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Individual Tax Identification Number (ITIN)

Individual Tax Identification Number (ITIN)

The Individual Tax Identification Number (ITIN) is a tax processing number issued by the Internal Revenue Service (IRS) to ensure that people – including unauthorized immigrants – pay taxes even if they do not have a Social Security number and regardless of their immigration status.1

The ITIN program was created by the IRS in July 1996 so that foreign nationals and others individuals who are not eligible for a Social Security number (SSN) can pay the taxes they are legally required to pay.2

ITIN are not SSNs. The ITIN is a nine-digit number that always begins with the number 9 and has a 7 or 8 in the fourth digit, for example 9XX-7X-XXXX.3

People who d not have a lawful status in the United States may obtain an ITIN. In addition, the following people are lawfully in the country and must pay taxes but may not be eligible for SSN and may obtain an ITIN:

  • A non-resident foreign national who owns or invests in a U.S. Business and receives taxable income from that U.S. Business, but lives in another country.
  • A foreign national student who qualifies as a resident of the United States (based on days present in the United States.)
  • A dependent or spouse of a U.S. Citizen or lawful permanent resident.
  • A dependent or spouse of foreign national on temporary visa.4

ITINs do NOT provide legal status or work authorization.

An ITIN does not provide legal immigration status and cannot be used to prove legal presence in the United States.5

An ITIN does not provide work authorization and cannot be used to prove work authorization on an I-9 form.6

ITIN holders pay taxes.

  • ITIN holders are not eligible for all of the tax benefits and public benefits that U.S. Citizens and other taxpayers can receive. For example, an ITIN holder is not eligible for Social Security benefits or the Earned Income Tax Credit (EITC). However, if that person becomes eligible for Social Security in the future (for example, by becoming a lawful permanent resident), the earnings reported with an ITIN may be counted toward the amount he or she is eligible to receive.10
  • ITIN holders are eligible for the Child Tax Credit (CTC). The CTC tax credit may be worth as much as $1,000 per qualifying child, depending upon the applicant’s income. Because ITIN holders are eligible for the CTC, over 4 million U.S. citizen children benefit from the tax credit.11

What other purposes can an ITIN serve?

  • Opening an interest-bearing bank account. Individuals who do not have SNN but do have ah ITIN can open interest-bearing accounts.12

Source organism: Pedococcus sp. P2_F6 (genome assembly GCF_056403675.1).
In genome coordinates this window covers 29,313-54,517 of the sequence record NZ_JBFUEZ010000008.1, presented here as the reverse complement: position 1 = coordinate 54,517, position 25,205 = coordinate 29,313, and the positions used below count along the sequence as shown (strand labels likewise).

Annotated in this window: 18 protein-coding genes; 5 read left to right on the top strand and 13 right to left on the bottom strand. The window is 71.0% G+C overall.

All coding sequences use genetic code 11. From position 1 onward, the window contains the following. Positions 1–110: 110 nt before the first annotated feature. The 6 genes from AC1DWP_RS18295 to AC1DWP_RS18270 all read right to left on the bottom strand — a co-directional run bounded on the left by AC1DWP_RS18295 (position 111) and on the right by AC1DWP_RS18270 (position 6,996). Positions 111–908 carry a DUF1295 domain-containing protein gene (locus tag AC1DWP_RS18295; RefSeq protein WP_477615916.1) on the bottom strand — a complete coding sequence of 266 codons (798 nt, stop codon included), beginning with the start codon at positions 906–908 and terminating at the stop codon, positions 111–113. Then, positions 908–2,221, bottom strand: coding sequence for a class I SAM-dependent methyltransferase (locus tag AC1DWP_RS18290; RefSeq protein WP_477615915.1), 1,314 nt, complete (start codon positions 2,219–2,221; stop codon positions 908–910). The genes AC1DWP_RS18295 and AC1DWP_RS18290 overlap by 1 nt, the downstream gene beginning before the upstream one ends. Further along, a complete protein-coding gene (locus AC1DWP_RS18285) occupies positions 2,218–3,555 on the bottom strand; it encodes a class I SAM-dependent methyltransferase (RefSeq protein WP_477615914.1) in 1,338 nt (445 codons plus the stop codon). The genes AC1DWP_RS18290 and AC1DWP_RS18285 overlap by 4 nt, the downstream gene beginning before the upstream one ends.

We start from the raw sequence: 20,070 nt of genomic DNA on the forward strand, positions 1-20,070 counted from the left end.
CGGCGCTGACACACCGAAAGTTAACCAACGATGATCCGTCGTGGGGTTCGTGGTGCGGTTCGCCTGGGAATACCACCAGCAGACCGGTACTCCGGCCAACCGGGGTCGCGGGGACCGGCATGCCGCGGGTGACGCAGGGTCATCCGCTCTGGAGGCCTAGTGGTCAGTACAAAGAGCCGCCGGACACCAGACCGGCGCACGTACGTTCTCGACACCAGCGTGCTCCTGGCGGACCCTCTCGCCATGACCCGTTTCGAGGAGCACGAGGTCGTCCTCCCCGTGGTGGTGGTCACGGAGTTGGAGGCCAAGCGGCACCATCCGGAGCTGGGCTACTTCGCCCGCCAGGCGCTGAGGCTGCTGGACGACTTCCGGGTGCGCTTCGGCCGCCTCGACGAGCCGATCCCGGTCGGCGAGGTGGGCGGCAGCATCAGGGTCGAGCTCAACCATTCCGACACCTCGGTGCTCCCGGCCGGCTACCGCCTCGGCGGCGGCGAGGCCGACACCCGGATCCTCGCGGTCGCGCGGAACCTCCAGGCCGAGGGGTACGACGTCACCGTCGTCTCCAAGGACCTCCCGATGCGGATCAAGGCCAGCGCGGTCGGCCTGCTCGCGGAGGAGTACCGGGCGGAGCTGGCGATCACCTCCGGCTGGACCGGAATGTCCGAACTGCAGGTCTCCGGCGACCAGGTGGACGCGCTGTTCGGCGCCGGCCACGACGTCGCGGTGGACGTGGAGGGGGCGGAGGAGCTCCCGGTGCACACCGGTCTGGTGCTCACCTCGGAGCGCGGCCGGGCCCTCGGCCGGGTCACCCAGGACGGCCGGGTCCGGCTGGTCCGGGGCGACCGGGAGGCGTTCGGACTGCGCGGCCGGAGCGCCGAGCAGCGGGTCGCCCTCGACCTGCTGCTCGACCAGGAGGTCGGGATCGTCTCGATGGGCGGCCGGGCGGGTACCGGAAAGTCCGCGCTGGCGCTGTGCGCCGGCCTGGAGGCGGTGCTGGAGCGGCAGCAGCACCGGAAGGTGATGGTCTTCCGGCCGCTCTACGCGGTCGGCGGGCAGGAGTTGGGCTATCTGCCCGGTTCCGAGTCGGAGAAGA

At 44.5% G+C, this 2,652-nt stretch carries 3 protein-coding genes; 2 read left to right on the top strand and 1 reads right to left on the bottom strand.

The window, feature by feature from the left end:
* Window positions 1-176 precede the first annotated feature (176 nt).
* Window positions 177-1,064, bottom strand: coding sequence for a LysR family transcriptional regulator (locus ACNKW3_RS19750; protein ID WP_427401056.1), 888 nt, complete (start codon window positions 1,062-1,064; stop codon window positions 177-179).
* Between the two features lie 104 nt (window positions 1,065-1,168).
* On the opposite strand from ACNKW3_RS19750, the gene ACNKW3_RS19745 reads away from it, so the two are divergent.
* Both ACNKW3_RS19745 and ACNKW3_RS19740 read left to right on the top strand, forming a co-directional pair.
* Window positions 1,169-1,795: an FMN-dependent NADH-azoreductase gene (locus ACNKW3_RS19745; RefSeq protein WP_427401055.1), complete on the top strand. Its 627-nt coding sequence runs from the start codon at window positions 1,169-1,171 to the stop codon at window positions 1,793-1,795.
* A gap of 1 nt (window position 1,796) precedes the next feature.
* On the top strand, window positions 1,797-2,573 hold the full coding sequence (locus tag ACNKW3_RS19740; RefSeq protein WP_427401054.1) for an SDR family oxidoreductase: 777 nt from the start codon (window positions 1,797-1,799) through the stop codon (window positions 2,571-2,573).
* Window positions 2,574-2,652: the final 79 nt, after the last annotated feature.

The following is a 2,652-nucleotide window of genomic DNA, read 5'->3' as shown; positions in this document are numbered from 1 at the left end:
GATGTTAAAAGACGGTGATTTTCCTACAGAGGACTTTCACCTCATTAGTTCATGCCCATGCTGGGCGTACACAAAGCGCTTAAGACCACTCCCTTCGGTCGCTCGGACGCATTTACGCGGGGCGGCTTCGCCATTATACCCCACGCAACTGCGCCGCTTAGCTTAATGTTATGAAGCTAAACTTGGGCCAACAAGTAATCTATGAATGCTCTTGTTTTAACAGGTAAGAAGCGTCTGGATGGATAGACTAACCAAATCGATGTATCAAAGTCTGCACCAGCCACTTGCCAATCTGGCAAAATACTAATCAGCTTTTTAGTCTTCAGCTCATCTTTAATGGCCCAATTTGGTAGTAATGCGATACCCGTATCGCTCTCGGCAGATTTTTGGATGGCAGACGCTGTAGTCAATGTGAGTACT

• Securing a driver’s license. Some states have allowed the ITIN to be used instead of a SSN in order to receive a driver’s license, driver’s permit, or state identification card.13
  • Providing proof of residency.14 At some point in the future an immigrant may need to prove how long he or she has been in the United States and having a tax return filed using an ITIN is one way to show that.

How does one apply for an ITIN?

  • Applicants must fill out a W-7 application form and submit it to the IRS along with a completed tax return. Individuals do not need to apply in person.16 When the application is approved, ITINs are sent to applicants through the mail.
  • Applicants are required to submit original documents verifying identify and “foreign status”. The IRS has issued a list of 13 documents that will be accepted for this purpose. Those documents will be returned to the applicant within 60 days of receipt and processing of the W-7 form.17
  • There are IRS Acceptance Agents and Taxpayer Assistance Centers available to help persons apply.18

In 2015, Congress enacted legislation to clarify the 2012 guidance from the IRS stating that all ITINs issued after December 31, 2012 will have to be revalidated every five years. Additionally, if a person obtains an ITIN but does not use it for three consecutive years, it will expire, and will need to be revalidated.19

Source: AILA Doc. No. 16040665


1.) Internal Revenue Service, “Taxpayer Identification Number,” Last modified December 28,2015,

2.) Government Accountability Office, “Internal Revenue Service: Individual Taxpayer

3.) Identification Numbers Can Be Improperly Obtained and Used,” March 10, 2004,

4.) Internal Revenue Service, “General ITIN Information, last modified October 27, 2015,

5.) Internal Revenue Service, “General ITIN Information,” last modified October 27, 2015,

6.) Internal Revenue Service, “Immigration and Taxation,” accessed January 25, 2016,

10.) Internal Revenue Service, “General ITIN Information, “last modified October 27, 2015,

11.) Internal Revenue Service, “Earned Income Tax Credit & Other Refundable Credits,” last modified October 19, 2015,

12.) Internal Revenue Service, “Ten Facts About the Childcare Tax Credit,” last modified May 29, 2015,; Internal Revenue Service, “Immigration and Taxation, “accessed January 25, 2016,

13.) Internal Revenue Service, “instructions for Form W-7 Notices, “accessed January 25, 2016,

14.) National conference of State Legislatures, “States Offering Driver’s Licenses to Immigrants, July 8, 2015,

16.) 26 U.S. code & 6103

17.) Internal Revenue Service, “General Instructions,” accessed January 26, 2016,

18.) Internal Revenue Service, “ITIN Update Procedure Frequently Asked Question, “last modified January 5, 2016,


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